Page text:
Group: Toy Group
Height: 11 to 11.5 inches (28 to 29 cm).
Despite the appearance, the Miniature Pinscher (Zwergpinscher) is not a miniature Doberman Pinscher. The Miniature Pinscher predates the Doberman by about 200 years. In his native Germany, he is often called the Reh Pinscher because of his resemblance to a small species of deer. Originally, he was used as a barnyard ratter but is now a popular companion dog.
He has a spirited presence, is vigorous and alert. In appearance, the Min Pin is a well balanced and sturdy toy dog with a smooth, short and lustrous coat. His coat colouring is either solid red, stag red, black with rich tan markings or solid brown with rust or yellow markings.
The Min Pinscher is noted for his intelligence, complete self-posession and spirited temperament and, despite his small size, he is a very good watchdog.
The Miniature Pinscher is generally a healthy breed. However, like all breeds, they are not completely free from certain health disorders.
If you are considering the adoption of a Miniature Pinscher puppy, or any breed, it is very important to be selective in choosing a responsible and reputable breeder. Ensure that the prospective puppy’s parents have all health clearances. Breeding of any dog should not be done until after they have been proven to be free of evidence of significant hereditary diseases. (For more information on selecting a breeder, see the articles on the General Information page.)
Additional Health Resources:
- MPCA Health & research Information
- Collapsed Trachea: The Health Problem Every Owner of a Small Dog Should Understand
- Health and Nutrition — Growing section of the Canada’s Guide to Dogs website which includes information on several health and nutrition related issues.
- Canine Health Information Center (CHIC) — Providing a source of health information for owners, breeders, and scientists that will assist in breeding healthy dogs. CHIC is a centralized canine health database jointly sponsored by the AKC/Canine Health Foundation (AKC/CHF) and the Orthopedic Foundation for Animals (OFA).
- AKC Canine Health Foundation — Working towards developing scientific advances in canine health.
- Canine Eye Registration Foundation (CERF)
- Orthopedic Foundation for Animals (OFA)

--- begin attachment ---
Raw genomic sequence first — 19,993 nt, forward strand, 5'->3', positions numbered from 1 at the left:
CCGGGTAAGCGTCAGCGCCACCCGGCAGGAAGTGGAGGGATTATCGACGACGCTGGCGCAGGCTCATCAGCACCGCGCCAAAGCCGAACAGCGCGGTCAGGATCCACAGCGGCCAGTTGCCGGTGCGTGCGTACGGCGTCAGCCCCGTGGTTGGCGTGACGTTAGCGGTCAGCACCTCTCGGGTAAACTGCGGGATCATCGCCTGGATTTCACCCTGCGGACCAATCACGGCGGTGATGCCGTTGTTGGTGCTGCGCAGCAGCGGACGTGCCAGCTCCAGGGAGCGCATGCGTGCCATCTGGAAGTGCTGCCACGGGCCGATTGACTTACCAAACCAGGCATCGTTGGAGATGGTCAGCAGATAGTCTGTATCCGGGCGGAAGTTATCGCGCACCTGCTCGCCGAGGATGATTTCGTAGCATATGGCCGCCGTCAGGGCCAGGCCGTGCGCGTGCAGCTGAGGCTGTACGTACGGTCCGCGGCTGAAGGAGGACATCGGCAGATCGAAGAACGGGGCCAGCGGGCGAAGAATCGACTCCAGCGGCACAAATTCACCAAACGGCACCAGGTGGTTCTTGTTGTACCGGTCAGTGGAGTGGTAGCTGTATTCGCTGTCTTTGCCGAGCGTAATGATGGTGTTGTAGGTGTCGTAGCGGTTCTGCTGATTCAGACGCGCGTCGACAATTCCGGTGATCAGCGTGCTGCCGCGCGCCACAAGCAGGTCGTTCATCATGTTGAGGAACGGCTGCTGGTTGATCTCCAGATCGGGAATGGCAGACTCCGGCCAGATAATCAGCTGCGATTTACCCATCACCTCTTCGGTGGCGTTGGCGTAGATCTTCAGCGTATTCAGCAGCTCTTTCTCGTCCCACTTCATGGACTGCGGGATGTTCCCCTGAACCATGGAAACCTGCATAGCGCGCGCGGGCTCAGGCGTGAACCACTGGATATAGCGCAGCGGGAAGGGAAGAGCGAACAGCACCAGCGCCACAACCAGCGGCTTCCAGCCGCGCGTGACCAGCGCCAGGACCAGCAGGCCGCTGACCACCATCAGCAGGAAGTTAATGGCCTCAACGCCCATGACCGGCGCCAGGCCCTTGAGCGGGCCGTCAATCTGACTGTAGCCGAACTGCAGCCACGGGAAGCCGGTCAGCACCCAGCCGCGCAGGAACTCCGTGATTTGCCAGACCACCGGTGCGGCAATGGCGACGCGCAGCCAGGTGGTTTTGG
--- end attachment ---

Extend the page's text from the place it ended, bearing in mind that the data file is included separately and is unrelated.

- Ontario Veterinary College (OVC)
- University of Pennsylvania Hip Improvement Program (PennHip)
- HealthGene — HealthGene Corporation is the leading provider of veterinary DNA diagnostic services in Canada.
- Labgenvet — Laboratory of Veterinary Genetics is a Canadian diagnostic laboratory that offers a comprehensive service of DNA tests for veterinary genetic diseases.
The Miniature Pinscher is considered a low maintenance breed. However, to maintain the coat and skin in a healthy condition, a certain amount of grooming is still required. To remove the dead hair from your Min Pin’s coat, it is recommended that brushing be done twice a week. Ears and eyes should also be checked regularly to ensure that they are clear of dirt and nails should be kept trimmed.
- Grooming — This section of the Canada’s Guide to Dogs website includes tips, articles and information covering all aspects of dog grooming along with a listing of Groomers from across Canada.
- Training — For training information, see this growing section of the Canada’s Guide to Dogs website for tips, articles, as well as listings of training centres across Canada.
- MPCA Judges Education — Excellent resource for Judges, Breeders and Exhibitors of the Miniature Pinscher.
- The Miniature Pinscher Aficionado’s A-Z Handbook to a Wonderful Companion
- Clubs, Sports & Activities — For information on the many sports and activities you can get involved in with your dog.
- Working Dogs — The Working Dogs section of the Canada’s Guide to Dogs website provides information and listings of organizations that are involved in various dog jobs, such as Guide Dogs, Therapy Dogs, Police Dogs, Protection Dogs, and much more.
*NOTE 1: CHIC – The Canine Health Information Center “is a database of consolidated health screening results from multiple sources. Co-sponsored by the Orthopedic Foundation for Animals (OFA) and the American Kennel Club (AKC) Canine Health Foundation, CHIC works with parent clubs to identify health screening protocols appropriate for individual breeds. Dogs tested in accordance with the parent club established requirements, that have their results registered and made available in the public domain are issued CHIC numbers.” To learn more, visit: www.caninehealthinfo.org
*NOTE 2: The Fédération Cynologique International (FCI) is the World Canine Organization, which includes 91 members and contract partners (one member per country) that each issue their own pedigrees and train their own judges. The FCI recognizes 344 breeds, with each being the “property” of a specific country. The “owner” countries write the standards of these breeds in co-operation with the Standards and Scientific Commissions of the FCI, and the translation and updating are carried out by the FCI. The FCI is not a breed registry nor does it issue pedigrees.